Harvey, David Allen 1971-
Harvey, David Allen 1971-
Born 1971. Education: Rice University, B.A.; Princeton University, Ph.D.
Office—New College of Florida, 5800 Bay Shore Rd., Sarasota, FL 34243-2109. E-mail—[email protected]
New College of Florida, Sarasota, assistant professor, 2000—.
Constructing Class and Nationality in Alsace, 1830-1945, Northern Illinois University Press (DeKalb, IL), 2001.
Beyond Enlightenment: Occultism and Politics in Modern France, Northern Illinois University Press (DeKalb, IL), 2005.
David Allen Harvey's 2001 book, Constructing Class and Nationality in Alsace, 1830-1945, is a study of class relationships among industrial workers in Alsace, a region of Europe where national boundaries between France and Germany shifted four times between 1871 and 1945. Harvey points out that in the mid-1800s, although Alsatian workers were deeply influenced by German culture, they identified themselves as French and republican. In response to attempts by France and Germany, successively, to impose one coherent nationality on the region, Alsatian workers developed their own class-based political identity, rejecting their strong German cultural roots in favor of political solidarity with France. Despite tacit acceptance of German nationality between 1890 and 1914, Alsatian workers expressed their ambivalence toward nationalism by joining the anti-Prussian German Social Democratic Party in large numbers. Though Alsatians welcomed the return of French control in 1918, they grew increasingly critical of French politics by 1945 and began pressing for status that would give them political autonomy.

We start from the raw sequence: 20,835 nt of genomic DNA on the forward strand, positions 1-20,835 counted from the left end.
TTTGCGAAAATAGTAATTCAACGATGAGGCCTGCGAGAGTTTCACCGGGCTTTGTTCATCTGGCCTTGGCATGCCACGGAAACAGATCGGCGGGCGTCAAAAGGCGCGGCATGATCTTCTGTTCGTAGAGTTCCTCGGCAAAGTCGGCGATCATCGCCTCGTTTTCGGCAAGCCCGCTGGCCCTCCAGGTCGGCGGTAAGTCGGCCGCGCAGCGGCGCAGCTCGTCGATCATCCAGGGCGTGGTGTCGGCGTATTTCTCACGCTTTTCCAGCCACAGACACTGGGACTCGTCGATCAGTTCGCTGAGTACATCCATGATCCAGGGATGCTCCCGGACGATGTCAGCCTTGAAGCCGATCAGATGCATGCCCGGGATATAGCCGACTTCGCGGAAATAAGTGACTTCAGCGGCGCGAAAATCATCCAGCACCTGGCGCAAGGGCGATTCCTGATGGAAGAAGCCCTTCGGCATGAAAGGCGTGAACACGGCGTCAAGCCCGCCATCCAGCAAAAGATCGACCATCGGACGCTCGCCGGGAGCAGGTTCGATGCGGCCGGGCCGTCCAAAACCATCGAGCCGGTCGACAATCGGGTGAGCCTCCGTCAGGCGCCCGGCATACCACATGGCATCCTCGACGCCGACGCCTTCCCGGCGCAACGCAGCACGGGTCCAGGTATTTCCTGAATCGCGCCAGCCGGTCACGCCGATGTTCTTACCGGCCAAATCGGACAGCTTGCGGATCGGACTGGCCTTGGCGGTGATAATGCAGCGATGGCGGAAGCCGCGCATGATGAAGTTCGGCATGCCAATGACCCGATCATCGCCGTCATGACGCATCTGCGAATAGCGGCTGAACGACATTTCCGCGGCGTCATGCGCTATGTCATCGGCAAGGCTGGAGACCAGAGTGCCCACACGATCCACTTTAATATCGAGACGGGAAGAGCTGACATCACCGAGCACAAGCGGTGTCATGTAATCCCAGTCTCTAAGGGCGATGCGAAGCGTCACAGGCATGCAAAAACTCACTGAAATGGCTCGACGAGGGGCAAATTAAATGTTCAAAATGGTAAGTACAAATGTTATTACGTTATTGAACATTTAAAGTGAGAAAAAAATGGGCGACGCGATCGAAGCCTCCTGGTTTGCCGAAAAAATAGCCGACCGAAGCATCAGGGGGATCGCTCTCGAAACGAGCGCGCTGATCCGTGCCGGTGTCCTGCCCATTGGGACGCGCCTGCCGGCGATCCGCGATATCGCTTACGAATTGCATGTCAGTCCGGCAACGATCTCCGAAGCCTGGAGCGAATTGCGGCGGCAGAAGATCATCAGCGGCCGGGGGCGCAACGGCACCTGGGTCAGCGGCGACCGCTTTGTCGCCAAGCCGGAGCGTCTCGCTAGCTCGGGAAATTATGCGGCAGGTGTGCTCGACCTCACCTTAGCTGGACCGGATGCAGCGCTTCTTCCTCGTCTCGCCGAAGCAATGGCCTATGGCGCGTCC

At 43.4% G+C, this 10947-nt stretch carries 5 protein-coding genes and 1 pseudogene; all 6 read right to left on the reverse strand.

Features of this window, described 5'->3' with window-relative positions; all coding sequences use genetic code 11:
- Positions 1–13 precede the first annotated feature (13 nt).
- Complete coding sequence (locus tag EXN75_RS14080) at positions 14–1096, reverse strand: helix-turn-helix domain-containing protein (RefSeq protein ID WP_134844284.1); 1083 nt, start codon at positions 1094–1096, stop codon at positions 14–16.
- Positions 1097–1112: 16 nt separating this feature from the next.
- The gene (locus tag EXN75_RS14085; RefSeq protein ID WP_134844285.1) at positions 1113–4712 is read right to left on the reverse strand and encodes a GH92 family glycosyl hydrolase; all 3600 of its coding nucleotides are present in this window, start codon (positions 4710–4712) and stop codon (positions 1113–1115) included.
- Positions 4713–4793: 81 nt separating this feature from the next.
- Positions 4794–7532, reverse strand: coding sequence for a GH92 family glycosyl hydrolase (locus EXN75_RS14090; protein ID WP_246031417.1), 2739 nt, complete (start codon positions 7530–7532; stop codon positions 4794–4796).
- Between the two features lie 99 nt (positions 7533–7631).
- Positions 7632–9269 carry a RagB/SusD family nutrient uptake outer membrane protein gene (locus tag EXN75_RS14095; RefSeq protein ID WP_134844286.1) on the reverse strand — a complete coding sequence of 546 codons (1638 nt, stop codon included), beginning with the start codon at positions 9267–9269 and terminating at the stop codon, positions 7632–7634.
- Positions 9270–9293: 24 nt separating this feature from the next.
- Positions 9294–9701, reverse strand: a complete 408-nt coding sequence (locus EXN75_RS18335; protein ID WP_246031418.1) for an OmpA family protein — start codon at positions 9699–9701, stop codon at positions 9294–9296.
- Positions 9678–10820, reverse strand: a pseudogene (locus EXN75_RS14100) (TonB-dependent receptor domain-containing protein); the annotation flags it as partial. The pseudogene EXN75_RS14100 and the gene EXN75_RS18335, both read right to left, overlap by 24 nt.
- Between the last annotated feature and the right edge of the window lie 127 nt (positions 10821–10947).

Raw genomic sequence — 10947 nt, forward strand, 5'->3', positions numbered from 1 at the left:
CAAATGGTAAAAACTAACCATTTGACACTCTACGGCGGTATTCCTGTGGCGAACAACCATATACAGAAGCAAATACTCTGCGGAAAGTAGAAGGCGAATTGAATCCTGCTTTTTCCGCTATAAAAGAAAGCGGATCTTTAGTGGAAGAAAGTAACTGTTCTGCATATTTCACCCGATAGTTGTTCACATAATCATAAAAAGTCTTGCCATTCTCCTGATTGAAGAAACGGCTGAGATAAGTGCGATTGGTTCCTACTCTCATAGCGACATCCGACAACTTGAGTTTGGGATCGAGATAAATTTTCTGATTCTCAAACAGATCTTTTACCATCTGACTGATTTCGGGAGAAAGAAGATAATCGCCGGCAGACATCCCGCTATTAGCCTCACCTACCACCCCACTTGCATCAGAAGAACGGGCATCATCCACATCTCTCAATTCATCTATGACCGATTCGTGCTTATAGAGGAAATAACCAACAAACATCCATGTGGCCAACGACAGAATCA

In Beyond Enlightenment: Occultism and Politics in Modern France, Harvey examines the history of Martinism, a type of occult spiritual belief that originated in France in the late eighteenth century and lasted until the early twentieth century. Adherents of Martinism, which began as a mystical outgrowth of Freemasonry and was founded by Martinez de Pasqually and Louis-Claude de Saint-Martin, believed in original sin and in redemption, but did not accept the idea of hell. Maintaining that human beings emanated directly from God and were innately divine, Martinists believed that human beings achieved salvation through a series of reincarnations and through occult practices derived from the Kabbalah and other mystical texts. Though Martinists were utopian and progressive in some ways, their politics were antidemocratic. As Thomas Kselman pointed out in his review of Beyond Enlightenment for Church History, Harvey and other historians have noted the movement's similarities to twentieth-century fascism. Responding to the violent social upheaval of the French Revolution, Martinists, Nineteenth-Century French Studies contributor Kieran Murphy stated, "aspired to use their occult knowledge to help society to regain that lost golden age of humanity" based on political rule by enlightened elites and on universal spiritual transcendence.